Search This Blog

Wednesday, September 17, 2014

The Long View of Santa Monica's Ocean Park Boulevard Murals

 
Santa Monica, CA. Ocean Park Boulevard. Whale of a Mural by Daniel Alonzo (1983). Photo: Samuel D. Gruber 2013

Santa Monica, CA. Ocean Park Boulevard. Whale of a Mural by Daniel Alonzo (1983). Photo: Samuel D. Gruber 2013

The Long View of Santa Monica's Ocean Park Boulevard Murals
by Samuel D. Gruber

When art historians and critics think of Santa Monica's Ocean Park, mostly likely it will be painter Richard Diebenkorn's (1922-1993) Ocean Park Series of brightly colored abstract paintings that will come to mind.   There is another form of Ocean Park art, too: murals.  

Two of the oldest, best-known and longest (in size) in the Santa Monica neighborhood cover the lengthy concrete support and retaining walls that line the sides of the Ocean Park Boulevard underpass from 2nd Street to 4th Street, running perpendicular from the beach and Main Street. When I visit Santa Monica, I pass these murals a lot - on foot and on bike.  If there were not murals, these concrete walls would be boring, even oppressive.  Instead, what could be a tunnel is instead a outdoor gallery.  

These murals are now thirty years old, making them almost ancient in the world of urban murals.  Their location along a road cut and underpass have protected the somewhat form the weather, but they are showing their age. For those that do not know them, here is a quick view.  for those that do know them, of for whom they have blended into the familiar cityscape, here is a re-introduction.

In the spring of 1982 Daniel Alonzo began his most recognized work, "Whale of a Mural", located on 4th Street and Ocean Park Blvd in Santa Monica. In this mural we are submerged not just below the overpass, but into the water.  The experience recalls being in an aquarium, but instead of small fish we see families of behemoth whales.

 
Santa Monica, CA. Ocean Park Boulevard. Whale of a Mural by Daniel Alonzo (1983). Photo: Samuel D. Gruber 2013

Santa Monica, CA. Ocean Park Boulevard. Whale of a Mural by Daniel Alonzo (1983). Photo: Samuel D. Gruber 2013

 Santa Monica, CA. Ocean Park Boulevard. Whale of a Mural by Daniel Alonzo (1983). Photo: Samuel D. Gruber 2013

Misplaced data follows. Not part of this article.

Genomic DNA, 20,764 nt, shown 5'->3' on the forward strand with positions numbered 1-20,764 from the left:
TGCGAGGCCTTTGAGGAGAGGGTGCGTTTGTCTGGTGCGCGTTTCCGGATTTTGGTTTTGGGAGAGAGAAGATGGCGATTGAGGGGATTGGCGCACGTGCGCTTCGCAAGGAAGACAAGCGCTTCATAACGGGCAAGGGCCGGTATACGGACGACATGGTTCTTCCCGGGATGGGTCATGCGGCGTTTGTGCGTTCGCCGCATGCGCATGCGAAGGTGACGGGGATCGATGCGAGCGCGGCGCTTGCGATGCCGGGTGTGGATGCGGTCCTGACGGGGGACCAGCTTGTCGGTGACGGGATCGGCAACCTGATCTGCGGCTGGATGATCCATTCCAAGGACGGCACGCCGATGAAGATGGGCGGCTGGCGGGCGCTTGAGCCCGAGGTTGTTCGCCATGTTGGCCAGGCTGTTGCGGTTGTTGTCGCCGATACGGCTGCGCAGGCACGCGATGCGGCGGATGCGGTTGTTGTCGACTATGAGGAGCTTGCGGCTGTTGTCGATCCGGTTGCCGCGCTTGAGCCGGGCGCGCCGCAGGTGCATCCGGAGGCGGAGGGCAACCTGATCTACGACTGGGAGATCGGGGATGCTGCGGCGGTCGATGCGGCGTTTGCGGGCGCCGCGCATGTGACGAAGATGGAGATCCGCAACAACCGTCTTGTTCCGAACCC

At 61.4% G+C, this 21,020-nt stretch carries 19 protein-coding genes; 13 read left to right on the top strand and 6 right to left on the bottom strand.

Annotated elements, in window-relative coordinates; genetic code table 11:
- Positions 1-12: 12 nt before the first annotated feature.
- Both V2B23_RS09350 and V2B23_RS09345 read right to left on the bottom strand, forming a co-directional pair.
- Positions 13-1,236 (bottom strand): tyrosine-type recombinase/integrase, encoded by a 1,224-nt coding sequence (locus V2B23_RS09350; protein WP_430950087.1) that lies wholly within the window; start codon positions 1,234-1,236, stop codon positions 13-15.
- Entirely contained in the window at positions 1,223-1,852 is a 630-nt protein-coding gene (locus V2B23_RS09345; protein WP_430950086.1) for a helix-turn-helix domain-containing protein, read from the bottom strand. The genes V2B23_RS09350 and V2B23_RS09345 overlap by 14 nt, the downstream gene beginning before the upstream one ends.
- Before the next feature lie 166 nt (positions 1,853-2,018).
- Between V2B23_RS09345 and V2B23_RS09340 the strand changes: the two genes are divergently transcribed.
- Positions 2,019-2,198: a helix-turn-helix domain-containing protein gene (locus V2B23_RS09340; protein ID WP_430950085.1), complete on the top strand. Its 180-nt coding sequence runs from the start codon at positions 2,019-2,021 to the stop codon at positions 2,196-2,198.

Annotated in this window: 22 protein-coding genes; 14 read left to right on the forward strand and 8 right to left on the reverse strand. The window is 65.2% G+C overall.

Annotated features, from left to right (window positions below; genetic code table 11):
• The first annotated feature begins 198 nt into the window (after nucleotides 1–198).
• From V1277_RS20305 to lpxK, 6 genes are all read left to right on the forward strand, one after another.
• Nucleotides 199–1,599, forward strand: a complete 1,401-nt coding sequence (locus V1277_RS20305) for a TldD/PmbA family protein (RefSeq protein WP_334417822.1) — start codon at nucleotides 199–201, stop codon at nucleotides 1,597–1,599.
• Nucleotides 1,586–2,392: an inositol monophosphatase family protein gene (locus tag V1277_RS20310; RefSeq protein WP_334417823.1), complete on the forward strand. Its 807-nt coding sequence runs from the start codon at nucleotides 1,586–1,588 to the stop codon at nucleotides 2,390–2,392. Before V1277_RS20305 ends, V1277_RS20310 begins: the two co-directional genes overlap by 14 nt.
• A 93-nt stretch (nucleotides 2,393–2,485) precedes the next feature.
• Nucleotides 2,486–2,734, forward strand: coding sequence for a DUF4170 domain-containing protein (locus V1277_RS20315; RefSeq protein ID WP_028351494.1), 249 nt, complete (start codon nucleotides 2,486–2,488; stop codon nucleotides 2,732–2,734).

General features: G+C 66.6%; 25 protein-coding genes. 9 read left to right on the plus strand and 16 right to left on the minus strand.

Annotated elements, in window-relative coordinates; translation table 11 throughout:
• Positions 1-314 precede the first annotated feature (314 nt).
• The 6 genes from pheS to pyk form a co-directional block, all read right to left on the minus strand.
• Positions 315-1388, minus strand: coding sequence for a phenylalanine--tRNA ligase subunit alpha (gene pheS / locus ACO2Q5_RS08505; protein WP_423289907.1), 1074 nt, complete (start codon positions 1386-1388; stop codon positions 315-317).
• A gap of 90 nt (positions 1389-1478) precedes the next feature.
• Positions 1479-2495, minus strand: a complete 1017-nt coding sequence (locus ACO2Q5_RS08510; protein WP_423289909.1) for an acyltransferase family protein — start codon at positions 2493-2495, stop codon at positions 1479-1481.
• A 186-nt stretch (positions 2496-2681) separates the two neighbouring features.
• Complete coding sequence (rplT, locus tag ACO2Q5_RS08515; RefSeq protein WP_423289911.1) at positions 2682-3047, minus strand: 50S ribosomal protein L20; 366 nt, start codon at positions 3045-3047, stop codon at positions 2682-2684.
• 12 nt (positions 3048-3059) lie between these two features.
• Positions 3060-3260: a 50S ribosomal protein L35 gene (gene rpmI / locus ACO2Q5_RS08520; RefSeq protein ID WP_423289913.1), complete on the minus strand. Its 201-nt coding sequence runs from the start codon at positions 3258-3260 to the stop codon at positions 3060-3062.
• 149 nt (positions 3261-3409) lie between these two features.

Santa Monica, CA. Ocean Park Boulevard. Whale of a Mural by Daniel Alonzo (1983). Photo: Samuel D. Gruber 2013

In 1985, 0n the opposite side of Ocean Park Boulevard, David S. Gordon painted Unbridled, a long view of escaping  Santa Monica Pier carousel horses frolicking on the beach.  This theme links the mural to local history and landscape, and provides a mix of theses - the nature of sea, beach and local cliffs, with a whiff of whimsy.  Again, the softness and variety of the natural world is used to dress the unnatural hardness and monotony of the long concrete retaining wall.  On the side, the walker, biker, driver gets to race the horses - though most are running against traffic!

Both artists of these 1980s murals painted continuous and unified works that reveal themselves sequentially as one passes them by.  They can be viewed lengthwise from any point, and any direction for the sweep of the image, or each segment can be viewed head on.  Each scene is part of the whole, but is also perfectly self-sustaining. 

Santa Monica, CA. Ocean Park Boulevard. Unbridled by David S. Gordon (1985). Photo: Samuel D. Gruber 2013

Santa Monica, CA. Ocean Park Boulevard. Unbridled by David S. Gordon (1985). Photo: Samuel D. Gruber 2013

Santa Monica, CA. Ocean Park Boulevard. Unbridled by David S. Gordon (1985). Photo: Samuel D. Gruber 2013

Santa Monica, CA. Ocean Park Boulevard. Unbridled by David S. Gordon (1985). Photo: Samuel D. Gruber 2013

 Santa Monica, CA. Ocean Park Boulevard. Unbridled by David S. Gordon (1985). Photo: Samuel D. Gruber 2013

 
Santa Monica, CA. Ocean Park Boulevard. Unbridled by David S. Gordon (1985). Photo: Samuel D. Gruber 2013

Santa Monica, CA. Ocean Park Boulevard. Unbridled by David S. Gordon (1985). Photo: Samuel D. Gruber 2013

Santa Monica, CA. Ocean Park Boulevard. Unbridled by David S. Gordon (1985). Photo: Samuel D. Gruber 2013

There are scores of murals throughout the Los Angeles area.  The quality ranges widely, but even the bad ones when stumbled upon offer some relief to the hardscape of the city, and sometimes the provide real pleasure.  They are best found by accident, but you can locate many of the murals through this website of the Mural Conservancy of Los Angeles. 

Have you looked for all the murals in your community?

For more on public murals see my posts about Syracuse's Westcott Neighborhood, and the murals of Seattle's Wallingford Neighborhood.



No comments:

Post a Comment